Feminism is a daily revolution. It terrifies authoritarians. As such, we must remember and honour and amplify the fight of feminists punished and silenced by patriarchy across the world. And those whose work is too easily erased or ignored.
Saudi feminist Loujain al-Hathloul has been detained since May 2018 as part of Saudi Crown Prince Mohamed Bin Salman’s crackdown against women’s rights activists in the Kingdom. She has been tortured and threatened with rape by one of the crown prince’s senior advisors and she is still in detention - for fighting against the driving ban which Saudi Arabia lifted just a few weeks after the crackdown on women’s rights activists. The message was clear: Mohamed Bin Salman was saying that activism does not work and that only he can give women rights - as if they are a gift or flowers or a fucking cake. Loujain and the other activists detained with her are revolutionaries whose feminist fight inspires their compatriots and terrifies their regime. Read more about the detained activists.
And also here via Human Rights Watch about Loujain al-Hathloul and prominent activists held incommunicado in Saudi Arabia.
Women hold signs during a protest against repeated failures to apply laws that women must hold at least a third of government seats in Nairobi, Kenya, on 22 January 2018. According to Kenya's 2010 constitution, women must have at least a third of seats in parliament and a third of appointed positions. Photo: Getty Images.
In Kenya, Chief Justice David Maraga has advised President Uhuru Kenyatta to dissolve Parliament for failing to enact legislation required to implement the two-thirds gender rule.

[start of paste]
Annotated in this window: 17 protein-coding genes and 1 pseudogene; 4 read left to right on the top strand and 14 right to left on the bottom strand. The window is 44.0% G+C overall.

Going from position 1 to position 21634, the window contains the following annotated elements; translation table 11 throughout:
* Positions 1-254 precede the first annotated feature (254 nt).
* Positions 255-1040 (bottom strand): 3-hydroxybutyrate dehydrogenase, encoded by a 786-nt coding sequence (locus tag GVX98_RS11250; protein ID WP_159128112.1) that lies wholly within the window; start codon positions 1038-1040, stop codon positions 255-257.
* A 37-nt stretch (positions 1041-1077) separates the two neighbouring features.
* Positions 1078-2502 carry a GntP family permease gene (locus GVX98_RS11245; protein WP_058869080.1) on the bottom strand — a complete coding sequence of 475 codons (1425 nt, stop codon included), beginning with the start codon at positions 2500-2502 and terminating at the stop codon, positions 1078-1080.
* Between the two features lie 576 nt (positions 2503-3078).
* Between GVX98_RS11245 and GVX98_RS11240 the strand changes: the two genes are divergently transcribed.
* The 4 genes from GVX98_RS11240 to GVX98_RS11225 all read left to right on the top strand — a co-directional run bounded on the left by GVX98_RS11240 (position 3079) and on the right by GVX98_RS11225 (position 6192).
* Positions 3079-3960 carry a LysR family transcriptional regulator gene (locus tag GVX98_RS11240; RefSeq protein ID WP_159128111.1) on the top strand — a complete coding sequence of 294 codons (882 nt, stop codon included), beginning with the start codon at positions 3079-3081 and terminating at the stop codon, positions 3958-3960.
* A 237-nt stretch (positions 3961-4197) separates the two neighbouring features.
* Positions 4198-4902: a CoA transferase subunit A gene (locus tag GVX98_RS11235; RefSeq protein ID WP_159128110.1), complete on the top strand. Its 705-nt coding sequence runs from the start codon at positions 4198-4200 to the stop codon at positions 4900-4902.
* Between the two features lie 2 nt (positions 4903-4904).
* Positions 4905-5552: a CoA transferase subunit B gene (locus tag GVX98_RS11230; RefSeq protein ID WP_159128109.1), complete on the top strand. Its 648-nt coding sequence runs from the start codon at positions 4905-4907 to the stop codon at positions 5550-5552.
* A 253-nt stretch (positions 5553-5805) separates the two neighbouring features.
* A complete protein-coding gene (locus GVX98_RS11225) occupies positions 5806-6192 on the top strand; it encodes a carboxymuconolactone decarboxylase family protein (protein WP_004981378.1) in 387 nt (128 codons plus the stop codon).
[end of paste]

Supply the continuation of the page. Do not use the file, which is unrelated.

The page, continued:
Women’s rights activists have been quick to remind the chief justice and Kenyan media not to erase their work to ensure that Kenya uphold the constitutional imperative which prohibits any form of discrimination in the appointment and elective positions in the country on the basis of one's gender. Again, and as in the case of Saudi Arabia where it was decades of fighting by women’s rights activists that pushed an end to the driving ban, it is imperative to remember the work and fight of women’s rights activists and organizations.
And read this essay from 2011 on women’s presence and numbers in parliament via #keguro_
Sept. 21 is International Peace Day. Wars are invariably begun by men and invariably affect women and children the most. And yet, those most affected by the wars of men rarely have any say in ending the violence. Rasha Jarhoum Yemeni activist and director of Peace Track, which aims at localizing and feminizing the peace process in South West Asia and North Africa, is spot on when she says “we have a right to be at the peace table.”
Marvel’s first Muslim hero Kamala Khan could soon come to screen via a collaboration between these two feminist filmmakers.
'This has been our dream project which we pursued relentlessly for seven years and it has come to fruition now,' says trans activist Grace Banu. Read about the dairy farm run by trans women in Tamil Nadu's Thoothukudi district in India via @theasianfmnst
The criminalization, overpolicing, and mass incarceration of poor Black and brown communities in the United States is a familiar tale in our nation, and sex workers are at the center of it. Add COVID-19 to the mix, and this shameful history becomes not just an injustice, but for many, a death sentence.
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